Synesthesia: Where does Color Exist?

  • Richard Cytowic George Washington University Medical Centre

Abstract

Where does color exist? As a property of light in "red wavelengths," as a neural calculation by retinal photoreceptors, or as a calculation in the brain? The perceptual couplings of synesthesia, along with color constancy and colored shadows, suggest that color is not a property of objects: In order to be biologically useful within our environment of ever–changing illumination, the brain must assign stable colors to surfaces. Color exists only within the silent darkness of an individual skull.

Richard E. Cytowic, MD MFA is Clinical Professor of Neurology at George Washington University, and the author most recently of “Synesthesia” and “Wednesday is Indigo Blue” (MIT Press).

Riferimenti bibliografici

CYTOWIC, Richard, Synesthesia, MIT Essential Knowledge Series, MIT Press, Cambridge Ma. 2018.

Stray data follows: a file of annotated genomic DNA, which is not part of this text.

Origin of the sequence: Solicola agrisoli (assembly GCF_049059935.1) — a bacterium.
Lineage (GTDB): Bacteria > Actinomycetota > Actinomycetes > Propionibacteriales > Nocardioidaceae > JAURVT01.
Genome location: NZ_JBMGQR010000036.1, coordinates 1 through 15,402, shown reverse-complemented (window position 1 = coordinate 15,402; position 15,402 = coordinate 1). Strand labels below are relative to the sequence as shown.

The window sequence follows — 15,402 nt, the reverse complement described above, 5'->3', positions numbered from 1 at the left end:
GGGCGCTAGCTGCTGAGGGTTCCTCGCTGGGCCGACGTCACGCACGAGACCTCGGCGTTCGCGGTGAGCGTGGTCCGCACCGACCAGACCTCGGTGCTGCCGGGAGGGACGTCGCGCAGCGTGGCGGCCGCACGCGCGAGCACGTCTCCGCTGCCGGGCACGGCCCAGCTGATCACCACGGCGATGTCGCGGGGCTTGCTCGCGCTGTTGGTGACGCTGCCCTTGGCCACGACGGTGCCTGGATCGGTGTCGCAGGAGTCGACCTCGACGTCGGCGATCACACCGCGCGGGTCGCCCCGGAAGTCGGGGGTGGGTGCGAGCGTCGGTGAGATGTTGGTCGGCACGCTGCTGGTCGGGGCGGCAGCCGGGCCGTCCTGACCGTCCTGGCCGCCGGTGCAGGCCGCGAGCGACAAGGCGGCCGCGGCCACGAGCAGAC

CYTOWIC, Richard, EAGLEMAN, David, Wednesday is indigo blue, MIT Press, Cambridge Ma. 2011.

GRAY, Jeffrey, Consciousness: creeping up on the hard Problem, Oxford University Press, Oxford 2007.

LAND, Edwin, Recent Advances in Retinex Theory, in Central and peripheral mechanisms of colour vision, Springer, New York 1985, pp. 5-17.

LAND, Edwin, The Retinex Theory of Color Vision, in “Scientifican American”, 237, 1977.

McCANN, John, Retinex Theory, in R. Luo (ed.), Encyclopedia of Color Science and Technology, Springer, New York 2016, pp. 1118-1124.
Pubblicato
2020-07-10
Sezione
Sezione Monografica